It is simply not true that the gospels are completely against force, only that the individual must not use it for their own ends. The state does have the right to use force in certain situations. This is illustrated emphatically by the conversation that Christ had with the Roman Centurion worried about his occupation. Christ encouraged him to continue but to discharge his soldiering in a Christian manner. This idea of Christianity being completely against war is a very common misconception, even amongst Church-goers such as myself.
Andrew Cadman, UK
I'd just like to add that the padre works with soldiers' partners and children too. Also, padres often tend to the sick and wounded of the other side. When men are seriously ill or dying, they need someone by their side, no matter what the colour of the uniform they wear.
Paul, you're right, the gospels condemn every use of force by individuals on their own behalf. But nowhere do they state that one cannot use force to protect others or contribute to collective efforts to protect others, such as the police or the army. The fact that I must "turn the other cheek" when I am stuck does not mean that I should stand by when others are treated badly.
Michael Lakey, UK
Padres are an essential part of the military, even if one was totally opposed to the war. I believe because of his calling he should still go the theatre of operations to do his job, which is to look after the religious and moral welfare of the troops. Because they are the ones who will face the emotional stresses before, during and after.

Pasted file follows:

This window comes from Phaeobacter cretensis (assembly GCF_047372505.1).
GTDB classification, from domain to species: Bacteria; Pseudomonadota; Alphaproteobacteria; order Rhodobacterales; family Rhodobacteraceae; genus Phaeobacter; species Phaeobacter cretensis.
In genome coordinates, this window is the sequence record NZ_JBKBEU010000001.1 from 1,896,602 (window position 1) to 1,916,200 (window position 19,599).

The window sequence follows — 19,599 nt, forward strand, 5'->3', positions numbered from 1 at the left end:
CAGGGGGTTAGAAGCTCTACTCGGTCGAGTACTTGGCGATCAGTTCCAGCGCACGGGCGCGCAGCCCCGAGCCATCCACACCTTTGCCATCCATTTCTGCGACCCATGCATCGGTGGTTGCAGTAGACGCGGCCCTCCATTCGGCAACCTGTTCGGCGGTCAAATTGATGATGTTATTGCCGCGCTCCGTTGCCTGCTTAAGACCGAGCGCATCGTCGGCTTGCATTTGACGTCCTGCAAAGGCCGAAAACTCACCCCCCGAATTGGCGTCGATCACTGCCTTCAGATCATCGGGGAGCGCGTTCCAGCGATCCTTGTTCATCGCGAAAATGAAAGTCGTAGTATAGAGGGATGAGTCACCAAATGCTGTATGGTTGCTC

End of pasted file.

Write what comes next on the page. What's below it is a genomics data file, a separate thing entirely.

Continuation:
David Bell, UK
Jesus didn't mix with people who were problem-free, rather he chose to associate with prostitutes, tax collectors and fishermen - the latter being coarse men. It was them who needed help and guidance. Our soldiers, while not any of the above, are in a situation where they need someone to talk to and to guide them. Would people rather leave this section of society free from spiritual guidance?
As a Christian and ex-soldier I would like to encourage all those who have difficulty reconciling the faith with the need to use force. It is necessary at times and not all killing is murder and nobody, especially a soldier in action, should be made to feel guilty for doing their duty. Peace at any price is not peace worth having: Hitler, Stalin, Saddam, Mugabe.
John Findlay, UK
My father has been a Padre with the Territorial Army for 25 years and he too has spent time in Bosnia. This has given him the opportunity to do "God's work" in a unique and special way - a way in which he might never have had the chance to do otherwise. I am enormously proud of him and all the people in our armed forces. People often forget that they operate in a humanitarian as well as military capacity and in what are often difficult emotional and environmental circumstances.
Definitely a valuable service. Whatever the rights and wrongs, good luck to the padres and servicemen facing conflict in the Gulf in the near future.